Do You Know the Warning Signs of eBay Scams?

My husband and I enjoy playing board games and cards. I have noticed a significant different in our approach. He likes to sit down and read the rules thoroughly first—even multi-page booklets—while I am impatient to start having fun and just want to learn as I play. Unfortunately, the “know as you go” approach can hurt you.

Especially when you’re bidding on an online auction site like eBay. I decided to take some time this week to educate myself, using a great article on the eBay guide section about online auction safety. Here is what I learned:

For Buyers

1. Know the product…is it authentic or a cheap knock-off?  

2. Don’t use e-mail addresses that are included in the text section of postings; don’t click unknown links. Send questions via the “Ask Seller A Question” option.

3. Short duration sales may raise a red flag. There are some good reasons to sell quickly, but this may also set you up for a hit-and-run seller. 

4. If the sale is supposedly in the United States, make sure the bid amount is in American dollars. Why would someone in Texas convert your bid to Euros?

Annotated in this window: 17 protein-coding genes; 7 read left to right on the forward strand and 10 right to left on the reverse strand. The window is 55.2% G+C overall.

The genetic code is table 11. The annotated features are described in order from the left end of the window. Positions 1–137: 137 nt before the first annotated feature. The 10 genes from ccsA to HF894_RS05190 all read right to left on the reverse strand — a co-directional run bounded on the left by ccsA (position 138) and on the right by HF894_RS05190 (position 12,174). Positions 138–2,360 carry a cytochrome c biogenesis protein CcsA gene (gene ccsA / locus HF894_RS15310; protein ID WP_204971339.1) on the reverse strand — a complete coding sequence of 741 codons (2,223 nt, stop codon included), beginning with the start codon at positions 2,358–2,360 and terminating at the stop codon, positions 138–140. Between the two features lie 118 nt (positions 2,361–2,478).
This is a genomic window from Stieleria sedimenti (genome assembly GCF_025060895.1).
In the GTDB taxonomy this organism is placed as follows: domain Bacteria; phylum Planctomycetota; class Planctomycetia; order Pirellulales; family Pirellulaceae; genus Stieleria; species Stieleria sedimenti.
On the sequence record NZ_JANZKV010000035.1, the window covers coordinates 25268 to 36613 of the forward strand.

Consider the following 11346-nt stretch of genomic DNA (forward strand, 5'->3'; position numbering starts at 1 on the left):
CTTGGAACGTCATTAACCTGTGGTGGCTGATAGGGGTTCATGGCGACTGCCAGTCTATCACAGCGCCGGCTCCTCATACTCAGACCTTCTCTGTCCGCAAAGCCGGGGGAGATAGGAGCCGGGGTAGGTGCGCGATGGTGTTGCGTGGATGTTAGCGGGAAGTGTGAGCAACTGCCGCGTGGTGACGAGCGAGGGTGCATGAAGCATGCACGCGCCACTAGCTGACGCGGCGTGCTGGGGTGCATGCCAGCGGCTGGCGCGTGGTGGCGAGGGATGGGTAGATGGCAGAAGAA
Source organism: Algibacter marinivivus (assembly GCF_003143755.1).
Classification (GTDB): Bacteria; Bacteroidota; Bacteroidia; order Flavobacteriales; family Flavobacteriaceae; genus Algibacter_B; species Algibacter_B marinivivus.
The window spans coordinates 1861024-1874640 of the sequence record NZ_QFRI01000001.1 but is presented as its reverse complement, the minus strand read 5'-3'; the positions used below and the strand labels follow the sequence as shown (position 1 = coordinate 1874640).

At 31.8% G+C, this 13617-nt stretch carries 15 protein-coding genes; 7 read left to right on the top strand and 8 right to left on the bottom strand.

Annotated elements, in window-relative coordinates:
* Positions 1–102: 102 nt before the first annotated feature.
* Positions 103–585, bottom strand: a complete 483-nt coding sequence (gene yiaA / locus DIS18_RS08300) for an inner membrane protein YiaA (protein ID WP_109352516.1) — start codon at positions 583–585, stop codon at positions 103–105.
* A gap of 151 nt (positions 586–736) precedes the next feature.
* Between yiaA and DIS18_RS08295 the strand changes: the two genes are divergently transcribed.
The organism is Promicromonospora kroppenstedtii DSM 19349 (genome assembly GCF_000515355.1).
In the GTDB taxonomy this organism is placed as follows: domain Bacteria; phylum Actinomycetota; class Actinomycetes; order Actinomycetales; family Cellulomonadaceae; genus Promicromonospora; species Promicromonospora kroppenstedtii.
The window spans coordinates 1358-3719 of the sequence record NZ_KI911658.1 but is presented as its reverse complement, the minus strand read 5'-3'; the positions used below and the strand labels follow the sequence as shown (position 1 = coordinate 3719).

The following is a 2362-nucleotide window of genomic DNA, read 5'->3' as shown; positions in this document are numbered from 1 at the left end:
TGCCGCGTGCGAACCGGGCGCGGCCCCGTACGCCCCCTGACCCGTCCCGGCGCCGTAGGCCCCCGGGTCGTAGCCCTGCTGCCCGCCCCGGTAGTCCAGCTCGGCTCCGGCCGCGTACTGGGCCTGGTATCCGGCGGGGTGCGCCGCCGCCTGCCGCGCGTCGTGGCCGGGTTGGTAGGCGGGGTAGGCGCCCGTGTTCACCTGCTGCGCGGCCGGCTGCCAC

5. Are the photos stock pictures from the company website or original photos of the item? If you’ve seen the exact same picture in other auctions, this may be a red flag. Does the photo’s background look like a store where the person just went in and started taking pictures? 

6. Specify your category. Be aware that scammers often post items in obscure places.  

7. Payment method can tip you off to a scam. Never wire money during these transactions. Familiarize yourself with PayPal’s safety link information.   

8. There are fake eBay and PayPal sites that attempt to steal your login information. If a URL does not start with “https” (the “s” is the important part) it is not a secure site. And some second-chance offers featuring hot-links may be scams.

As the article says, remember that when you bid in an online auction, you are doing business with total strangers. Most people are decent and honest, but some aren’t. For additional and more in-depth information, please refer to the original article. And good luck!

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About Holly Doering

Holly Doering has worked for the Better Business Bureau Serving Eastern Washington, North Idaho, and Montana for half a decade. Her areas of expertise include the CORE Values Program (Character, Optimism, Respect, Ethics) for Teens and Charity Review as well as writing and editing. Prior to that, she has written for two newspapers, a local magazine, and taught English at the community college. She is the proud author of a short story in ZYZZYVA literary magazine and has had good luck publishing lots of poetry. Each year she rolls up her sleeves and wades into the autumn Nanowrimo writing madness and has several unfinished novels to her credit.